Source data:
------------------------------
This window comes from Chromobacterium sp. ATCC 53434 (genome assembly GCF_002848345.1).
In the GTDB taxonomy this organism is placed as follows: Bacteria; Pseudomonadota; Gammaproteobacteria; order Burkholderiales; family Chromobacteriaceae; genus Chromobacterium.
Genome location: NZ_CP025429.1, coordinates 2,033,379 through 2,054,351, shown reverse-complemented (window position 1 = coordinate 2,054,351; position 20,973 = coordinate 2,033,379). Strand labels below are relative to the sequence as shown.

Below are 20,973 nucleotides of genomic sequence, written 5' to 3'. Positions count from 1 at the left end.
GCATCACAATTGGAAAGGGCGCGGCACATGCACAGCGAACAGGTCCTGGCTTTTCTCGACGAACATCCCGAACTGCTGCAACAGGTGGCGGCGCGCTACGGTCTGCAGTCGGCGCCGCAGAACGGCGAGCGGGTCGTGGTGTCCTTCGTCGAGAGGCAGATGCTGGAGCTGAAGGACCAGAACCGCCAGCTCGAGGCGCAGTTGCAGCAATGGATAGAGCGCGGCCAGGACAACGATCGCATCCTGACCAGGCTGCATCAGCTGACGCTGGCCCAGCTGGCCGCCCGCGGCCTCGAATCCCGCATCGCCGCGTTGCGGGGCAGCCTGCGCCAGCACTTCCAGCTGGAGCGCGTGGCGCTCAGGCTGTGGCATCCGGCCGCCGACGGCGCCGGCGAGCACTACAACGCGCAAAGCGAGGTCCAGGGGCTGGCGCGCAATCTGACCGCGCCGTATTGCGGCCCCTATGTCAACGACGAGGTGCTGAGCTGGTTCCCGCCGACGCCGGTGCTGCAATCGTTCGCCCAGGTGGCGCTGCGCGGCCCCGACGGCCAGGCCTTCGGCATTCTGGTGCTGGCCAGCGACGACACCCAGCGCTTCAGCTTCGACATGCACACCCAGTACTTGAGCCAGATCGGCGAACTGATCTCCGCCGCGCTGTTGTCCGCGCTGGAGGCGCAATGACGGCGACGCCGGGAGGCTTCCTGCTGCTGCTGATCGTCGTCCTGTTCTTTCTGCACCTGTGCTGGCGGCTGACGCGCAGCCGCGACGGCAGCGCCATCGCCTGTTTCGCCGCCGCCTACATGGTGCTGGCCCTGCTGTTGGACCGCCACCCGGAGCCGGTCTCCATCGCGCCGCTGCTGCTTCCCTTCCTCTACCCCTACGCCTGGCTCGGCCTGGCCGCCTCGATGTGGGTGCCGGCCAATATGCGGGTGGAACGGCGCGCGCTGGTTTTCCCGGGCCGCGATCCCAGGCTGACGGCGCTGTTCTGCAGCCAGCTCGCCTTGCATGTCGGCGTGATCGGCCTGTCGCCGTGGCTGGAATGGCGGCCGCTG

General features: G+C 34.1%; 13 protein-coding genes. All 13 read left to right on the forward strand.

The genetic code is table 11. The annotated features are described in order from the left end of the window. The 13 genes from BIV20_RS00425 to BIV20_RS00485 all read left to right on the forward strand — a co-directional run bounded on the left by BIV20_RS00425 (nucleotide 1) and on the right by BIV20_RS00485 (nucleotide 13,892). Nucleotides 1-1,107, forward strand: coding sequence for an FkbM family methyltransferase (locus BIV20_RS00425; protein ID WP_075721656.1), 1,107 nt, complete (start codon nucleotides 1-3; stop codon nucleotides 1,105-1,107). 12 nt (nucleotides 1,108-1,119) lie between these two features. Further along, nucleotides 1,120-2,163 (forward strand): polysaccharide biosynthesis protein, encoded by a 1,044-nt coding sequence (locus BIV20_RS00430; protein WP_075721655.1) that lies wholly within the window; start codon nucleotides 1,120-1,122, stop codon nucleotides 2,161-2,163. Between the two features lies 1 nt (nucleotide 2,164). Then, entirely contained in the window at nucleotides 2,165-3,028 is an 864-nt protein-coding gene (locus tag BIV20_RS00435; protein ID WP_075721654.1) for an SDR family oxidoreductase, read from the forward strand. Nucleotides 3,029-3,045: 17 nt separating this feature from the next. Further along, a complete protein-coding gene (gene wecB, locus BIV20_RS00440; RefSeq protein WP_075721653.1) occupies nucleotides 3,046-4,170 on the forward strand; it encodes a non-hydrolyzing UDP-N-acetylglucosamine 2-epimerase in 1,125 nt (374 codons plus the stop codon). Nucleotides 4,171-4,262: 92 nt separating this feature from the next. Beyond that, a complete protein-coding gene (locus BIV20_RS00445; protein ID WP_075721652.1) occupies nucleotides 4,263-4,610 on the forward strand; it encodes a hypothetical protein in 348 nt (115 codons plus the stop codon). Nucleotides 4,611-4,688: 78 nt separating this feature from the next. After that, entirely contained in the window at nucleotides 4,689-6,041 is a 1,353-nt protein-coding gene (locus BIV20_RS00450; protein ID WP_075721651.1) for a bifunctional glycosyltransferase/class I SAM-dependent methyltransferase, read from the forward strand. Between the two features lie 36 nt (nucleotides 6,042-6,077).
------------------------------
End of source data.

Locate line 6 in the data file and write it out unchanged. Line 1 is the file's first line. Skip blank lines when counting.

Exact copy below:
General features: G+C 34.1%; 13 protein-coding genes. All 13 read left to right on the forward strand.